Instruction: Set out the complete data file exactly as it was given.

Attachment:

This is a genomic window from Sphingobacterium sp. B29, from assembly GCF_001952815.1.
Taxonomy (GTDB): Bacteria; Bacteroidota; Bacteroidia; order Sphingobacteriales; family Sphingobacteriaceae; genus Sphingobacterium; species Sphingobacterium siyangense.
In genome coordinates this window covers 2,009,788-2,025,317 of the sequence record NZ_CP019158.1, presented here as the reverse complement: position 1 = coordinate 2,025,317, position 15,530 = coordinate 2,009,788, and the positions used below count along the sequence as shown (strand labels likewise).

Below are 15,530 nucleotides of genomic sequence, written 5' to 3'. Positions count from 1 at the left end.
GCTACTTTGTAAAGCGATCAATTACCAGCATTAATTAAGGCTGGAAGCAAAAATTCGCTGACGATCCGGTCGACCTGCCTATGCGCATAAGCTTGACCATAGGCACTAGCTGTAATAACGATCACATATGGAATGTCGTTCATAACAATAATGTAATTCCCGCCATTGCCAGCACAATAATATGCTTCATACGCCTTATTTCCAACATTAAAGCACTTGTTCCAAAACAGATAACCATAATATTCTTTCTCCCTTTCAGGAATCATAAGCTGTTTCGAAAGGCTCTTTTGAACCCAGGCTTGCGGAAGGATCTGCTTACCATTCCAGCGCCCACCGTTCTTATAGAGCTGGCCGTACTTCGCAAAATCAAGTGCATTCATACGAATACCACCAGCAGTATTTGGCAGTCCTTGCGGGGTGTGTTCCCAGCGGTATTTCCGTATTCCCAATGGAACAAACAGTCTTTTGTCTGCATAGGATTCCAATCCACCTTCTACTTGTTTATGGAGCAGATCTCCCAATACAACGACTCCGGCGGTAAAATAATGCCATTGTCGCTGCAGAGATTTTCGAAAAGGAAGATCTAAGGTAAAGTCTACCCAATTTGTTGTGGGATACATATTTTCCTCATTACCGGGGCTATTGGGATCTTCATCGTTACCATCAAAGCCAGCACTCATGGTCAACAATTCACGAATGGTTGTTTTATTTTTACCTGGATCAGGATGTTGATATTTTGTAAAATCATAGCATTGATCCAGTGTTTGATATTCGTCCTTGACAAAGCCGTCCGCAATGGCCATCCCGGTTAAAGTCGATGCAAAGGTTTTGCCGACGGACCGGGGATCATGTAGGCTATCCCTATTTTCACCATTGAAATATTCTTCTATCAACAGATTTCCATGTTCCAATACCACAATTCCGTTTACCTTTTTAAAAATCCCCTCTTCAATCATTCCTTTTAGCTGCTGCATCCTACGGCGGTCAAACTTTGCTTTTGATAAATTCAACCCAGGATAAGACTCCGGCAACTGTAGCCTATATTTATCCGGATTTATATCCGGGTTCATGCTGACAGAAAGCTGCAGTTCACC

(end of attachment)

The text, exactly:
This is a genomic window from Sphingobacterium sp. B29, from assembly GCF_001952815.1.
Taxonomy (GTDB): Bacteria; Bacteroidota; Bacteroidia; order Sphingobacteriales; family Sphingobacteriaceae; genus Sphingobacterium; species Sphingobacterium siyangense.
In genome coordinates this window covers 2,009,788-2,025,317 of the sequence record NZ_CP019158.1, presented here as the reverse complement: position 1 = coordinate 2,025,317, position 15,530 = coordinate 2,009,788, and the positions used below count along the sequence as shown (strand labels likewise).

Below are 15,530 nucleotides of genomic sequence, written 5' to 3'. Positions count from 1 at the left end.
GCTACTTTGTAAAGCGATCAATTACCAGCATTAATTAAGGCTGGAAGCAAAAATTCGCTGACGATCCGGTCGACCTGCCTATGCGCATAAGCTTGACCATAGGCACTAGCTGTAATAACGATCACATATGGAATGTCGTTCATAACAATAATGTAATTCCCGCCATTGCCAGCACAATAATATGCTTCATACGCCTTATTTCCAACATTAAAGCACTTGTTCCAAAACAGATAACCATAATATTCTTTCTCCCTTTCAGGAATCATAAGCTGTTTCGAAAGGCTCTTTTGAACCCAGGCTTGCGGAAGGATCTGCTTACCATTCCAGCGCCCACCGTTCTTATAGAGCTGGCCGTACTTCGCAAAATCAAGTGCATTCATACGAATACCACCAGCAGTATTTGGCAGTCCTTGCGGGGTGTGTTCCCAGCGGTATTTCCGTATTCCCAATGGAACAAACAGTCTTTTGTCTGCATAGGATTCCAATCCACCTTCTACTTGTTTATGGAGCAGATCTCCCAATACAACGACTCCGGCGGTAAAATAATGCCATTGTCGCTGCAGAGATTTTCGAAAAGGAAGATCTAAGGTAAAGTCTACCCAATTTGTTGTGGGATACATATTTTCCTCATTACCGGGGCTATTGGGATCTTCATCGTTACCATCAAAGCCAGCACTCATGGTCAACAATTCACGAATGGTTGTTTTATTTTTACCTGGATCAGGATGTTGATATTTTGTAAAATCATAGCATTGATCCAGTGTTTGATATTCGTCCTTGACAAAGCCGTCCGCAATGGCCATCCCGGTTAAAGTCGATGCAAAGGTTTTGCCGACGGACCGGGGATCATGTAGGCTATCCCTATTTTCACCATTGAAATATTCTTCTATCAACAGATTTCCATGTTCCAATACCACAATTCCGTTTACCTTTTTAAAAATCCCCTCTTCAATCATTCCTTTTAGCTGCTGCATCCTACGGCGGTCAAACTTTGCTTTTGATAAATTCAACCCAGGATAAGACTCCGGCAACTGTAGCCTATATTTATCCGGATTTATATCCGGGTTCATGCTGACAGAAAGCTGCAGTTCACC